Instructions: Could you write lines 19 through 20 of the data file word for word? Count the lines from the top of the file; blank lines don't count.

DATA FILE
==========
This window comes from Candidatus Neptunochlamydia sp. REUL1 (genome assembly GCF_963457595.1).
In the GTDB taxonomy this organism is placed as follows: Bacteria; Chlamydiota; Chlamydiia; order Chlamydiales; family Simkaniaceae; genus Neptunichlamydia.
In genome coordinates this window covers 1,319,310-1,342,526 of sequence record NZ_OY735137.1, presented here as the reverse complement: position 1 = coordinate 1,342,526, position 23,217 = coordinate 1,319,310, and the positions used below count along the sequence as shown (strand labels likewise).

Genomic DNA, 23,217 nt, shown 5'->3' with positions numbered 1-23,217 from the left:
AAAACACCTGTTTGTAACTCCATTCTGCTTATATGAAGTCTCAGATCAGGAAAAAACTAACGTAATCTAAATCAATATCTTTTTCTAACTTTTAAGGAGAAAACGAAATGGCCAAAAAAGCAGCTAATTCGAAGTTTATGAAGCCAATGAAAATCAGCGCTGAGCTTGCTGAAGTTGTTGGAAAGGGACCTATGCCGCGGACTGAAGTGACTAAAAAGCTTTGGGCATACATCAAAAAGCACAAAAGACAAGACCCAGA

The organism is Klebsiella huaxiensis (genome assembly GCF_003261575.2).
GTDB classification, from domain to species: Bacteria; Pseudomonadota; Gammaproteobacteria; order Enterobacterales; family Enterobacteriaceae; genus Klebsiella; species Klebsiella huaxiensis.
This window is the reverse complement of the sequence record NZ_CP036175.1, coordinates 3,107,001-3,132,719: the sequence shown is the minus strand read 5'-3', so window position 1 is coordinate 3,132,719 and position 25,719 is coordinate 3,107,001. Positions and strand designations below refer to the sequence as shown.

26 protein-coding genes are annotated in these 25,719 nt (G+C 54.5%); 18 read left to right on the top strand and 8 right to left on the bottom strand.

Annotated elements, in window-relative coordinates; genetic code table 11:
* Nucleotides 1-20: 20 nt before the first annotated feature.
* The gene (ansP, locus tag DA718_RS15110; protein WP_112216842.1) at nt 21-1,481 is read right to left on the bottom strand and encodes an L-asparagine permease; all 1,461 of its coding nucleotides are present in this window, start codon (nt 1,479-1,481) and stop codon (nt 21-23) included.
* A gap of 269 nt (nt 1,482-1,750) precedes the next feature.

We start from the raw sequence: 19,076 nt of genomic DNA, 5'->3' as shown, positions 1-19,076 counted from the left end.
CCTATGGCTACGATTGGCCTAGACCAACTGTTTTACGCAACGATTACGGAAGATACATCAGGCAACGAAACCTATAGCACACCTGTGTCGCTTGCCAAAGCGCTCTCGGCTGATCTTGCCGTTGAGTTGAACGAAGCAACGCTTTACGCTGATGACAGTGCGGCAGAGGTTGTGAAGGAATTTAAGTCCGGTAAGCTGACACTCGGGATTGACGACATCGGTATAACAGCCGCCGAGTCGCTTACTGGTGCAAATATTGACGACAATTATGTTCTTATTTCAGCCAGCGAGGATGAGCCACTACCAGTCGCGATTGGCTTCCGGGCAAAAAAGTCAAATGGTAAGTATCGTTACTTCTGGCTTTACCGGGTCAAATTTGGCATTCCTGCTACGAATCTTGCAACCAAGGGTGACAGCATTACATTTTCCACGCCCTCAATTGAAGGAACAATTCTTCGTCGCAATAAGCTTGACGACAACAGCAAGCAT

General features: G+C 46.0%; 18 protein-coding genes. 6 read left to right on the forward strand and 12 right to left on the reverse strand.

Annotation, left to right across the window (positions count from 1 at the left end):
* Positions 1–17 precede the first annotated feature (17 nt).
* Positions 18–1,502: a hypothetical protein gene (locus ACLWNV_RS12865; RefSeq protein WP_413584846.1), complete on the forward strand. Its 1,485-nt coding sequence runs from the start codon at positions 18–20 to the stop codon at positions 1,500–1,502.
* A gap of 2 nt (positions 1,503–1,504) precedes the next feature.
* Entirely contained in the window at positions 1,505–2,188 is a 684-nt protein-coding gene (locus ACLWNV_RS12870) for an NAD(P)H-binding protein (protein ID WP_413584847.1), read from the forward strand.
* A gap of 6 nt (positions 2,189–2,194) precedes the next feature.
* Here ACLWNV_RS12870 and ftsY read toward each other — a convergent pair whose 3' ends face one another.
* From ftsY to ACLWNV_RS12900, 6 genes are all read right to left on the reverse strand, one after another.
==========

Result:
* Positions 18–1,502: a hypothetical protein gene (locus ACLWNV_RS12865; RefSeq protein WP_413584846.1), complete on the forward strand. Its 1,485-nt coding sequence runs from the start codon at positions 18–20 to the stop codon at positions 1,500–1,502.
* A gap of 2 nt (positions 1,503–1,504) precedes the next feature.